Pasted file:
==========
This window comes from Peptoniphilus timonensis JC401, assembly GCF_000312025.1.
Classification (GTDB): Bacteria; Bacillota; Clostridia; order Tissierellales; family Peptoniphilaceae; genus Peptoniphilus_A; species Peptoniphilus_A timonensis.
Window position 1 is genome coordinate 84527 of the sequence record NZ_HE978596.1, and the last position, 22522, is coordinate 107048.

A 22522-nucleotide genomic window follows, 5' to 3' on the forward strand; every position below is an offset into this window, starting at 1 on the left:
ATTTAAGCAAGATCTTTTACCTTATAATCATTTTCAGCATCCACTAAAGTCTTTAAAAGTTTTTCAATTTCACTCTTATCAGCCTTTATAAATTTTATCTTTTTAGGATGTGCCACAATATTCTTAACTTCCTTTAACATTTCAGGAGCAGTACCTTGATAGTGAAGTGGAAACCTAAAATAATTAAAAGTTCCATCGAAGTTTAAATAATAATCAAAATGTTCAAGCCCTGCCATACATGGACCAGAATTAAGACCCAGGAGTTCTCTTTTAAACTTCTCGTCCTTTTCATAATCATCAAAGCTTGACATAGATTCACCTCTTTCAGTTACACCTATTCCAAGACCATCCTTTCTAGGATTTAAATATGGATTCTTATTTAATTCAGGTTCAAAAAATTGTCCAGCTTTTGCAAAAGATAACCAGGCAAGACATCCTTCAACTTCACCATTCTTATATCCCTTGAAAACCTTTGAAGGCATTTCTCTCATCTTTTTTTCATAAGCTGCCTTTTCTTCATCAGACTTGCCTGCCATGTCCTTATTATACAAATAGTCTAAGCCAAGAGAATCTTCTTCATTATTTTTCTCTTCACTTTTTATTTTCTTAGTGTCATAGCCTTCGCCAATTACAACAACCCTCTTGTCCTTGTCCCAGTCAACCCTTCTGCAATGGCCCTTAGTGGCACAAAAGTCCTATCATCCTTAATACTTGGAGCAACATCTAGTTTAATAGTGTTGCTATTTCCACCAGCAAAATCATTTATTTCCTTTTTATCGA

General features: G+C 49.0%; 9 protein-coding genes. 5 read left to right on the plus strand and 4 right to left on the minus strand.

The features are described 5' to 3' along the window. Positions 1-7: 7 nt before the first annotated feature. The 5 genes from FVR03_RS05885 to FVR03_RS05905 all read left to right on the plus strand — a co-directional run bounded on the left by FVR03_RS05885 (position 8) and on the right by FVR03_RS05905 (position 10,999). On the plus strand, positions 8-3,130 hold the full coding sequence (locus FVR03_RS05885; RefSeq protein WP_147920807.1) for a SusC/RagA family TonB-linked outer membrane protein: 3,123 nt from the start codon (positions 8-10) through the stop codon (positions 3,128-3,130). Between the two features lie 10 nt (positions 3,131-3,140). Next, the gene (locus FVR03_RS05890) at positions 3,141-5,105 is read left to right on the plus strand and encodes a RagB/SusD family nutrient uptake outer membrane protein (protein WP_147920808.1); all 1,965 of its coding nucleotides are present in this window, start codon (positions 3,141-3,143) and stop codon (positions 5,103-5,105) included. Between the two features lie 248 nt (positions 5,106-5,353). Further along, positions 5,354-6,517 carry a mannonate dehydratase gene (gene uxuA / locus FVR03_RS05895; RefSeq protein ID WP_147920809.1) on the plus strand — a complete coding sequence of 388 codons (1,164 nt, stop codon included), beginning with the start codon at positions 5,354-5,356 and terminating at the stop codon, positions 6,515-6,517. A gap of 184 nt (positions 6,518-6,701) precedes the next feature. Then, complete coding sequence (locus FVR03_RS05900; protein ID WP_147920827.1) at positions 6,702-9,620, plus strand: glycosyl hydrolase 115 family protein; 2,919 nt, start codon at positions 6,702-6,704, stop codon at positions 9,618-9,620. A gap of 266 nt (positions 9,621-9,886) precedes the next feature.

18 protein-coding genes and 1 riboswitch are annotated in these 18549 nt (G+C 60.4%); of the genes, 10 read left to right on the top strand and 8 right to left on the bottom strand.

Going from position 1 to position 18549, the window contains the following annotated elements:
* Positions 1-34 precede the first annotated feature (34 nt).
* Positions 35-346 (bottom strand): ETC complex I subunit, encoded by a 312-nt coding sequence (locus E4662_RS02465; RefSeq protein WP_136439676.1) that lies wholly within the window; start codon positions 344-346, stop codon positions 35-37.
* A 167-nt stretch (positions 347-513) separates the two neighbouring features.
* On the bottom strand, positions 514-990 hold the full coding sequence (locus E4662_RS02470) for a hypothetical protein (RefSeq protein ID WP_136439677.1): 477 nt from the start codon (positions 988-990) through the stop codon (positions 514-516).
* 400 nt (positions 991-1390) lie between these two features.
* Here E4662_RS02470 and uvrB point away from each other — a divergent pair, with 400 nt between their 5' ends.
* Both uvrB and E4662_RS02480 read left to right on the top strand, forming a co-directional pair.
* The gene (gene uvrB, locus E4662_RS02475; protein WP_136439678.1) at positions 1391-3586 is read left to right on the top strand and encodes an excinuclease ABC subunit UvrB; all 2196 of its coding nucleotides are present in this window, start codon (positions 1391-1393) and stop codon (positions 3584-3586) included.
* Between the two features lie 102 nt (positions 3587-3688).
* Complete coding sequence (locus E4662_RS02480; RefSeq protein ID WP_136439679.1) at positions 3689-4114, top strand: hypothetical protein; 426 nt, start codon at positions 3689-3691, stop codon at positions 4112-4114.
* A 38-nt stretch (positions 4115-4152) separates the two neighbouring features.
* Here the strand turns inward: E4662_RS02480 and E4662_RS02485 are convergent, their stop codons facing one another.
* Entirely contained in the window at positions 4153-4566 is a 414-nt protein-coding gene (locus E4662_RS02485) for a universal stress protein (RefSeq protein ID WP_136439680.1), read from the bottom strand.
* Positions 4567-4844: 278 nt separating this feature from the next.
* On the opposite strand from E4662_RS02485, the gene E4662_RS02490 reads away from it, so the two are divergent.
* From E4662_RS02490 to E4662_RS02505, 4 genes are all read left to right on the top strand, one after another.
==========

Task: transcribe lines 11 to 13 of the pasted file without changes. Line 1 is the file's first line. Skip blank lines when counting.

* Positions 35-346 (bottom strand): ETC complex I subunit, encoded by a 312-nt coding sequence (locus E4662_RS02465; RefSeq protein WP_136439676.1) that lies wholly within the window; start codon positions 344-346, stop codon positions 35-37.
* A 167-nt stretch (positions 347-513) separates the two neighbouring features.
* On the bottom strand, positions 514-990 hold the full coding sequence (locus E4662_RS02470) for a hypothetical protein (RefSeq protein ID WP_136439677.1): 477 nt from the start codon (positions 988-990) through the stop codon (positions 514-516).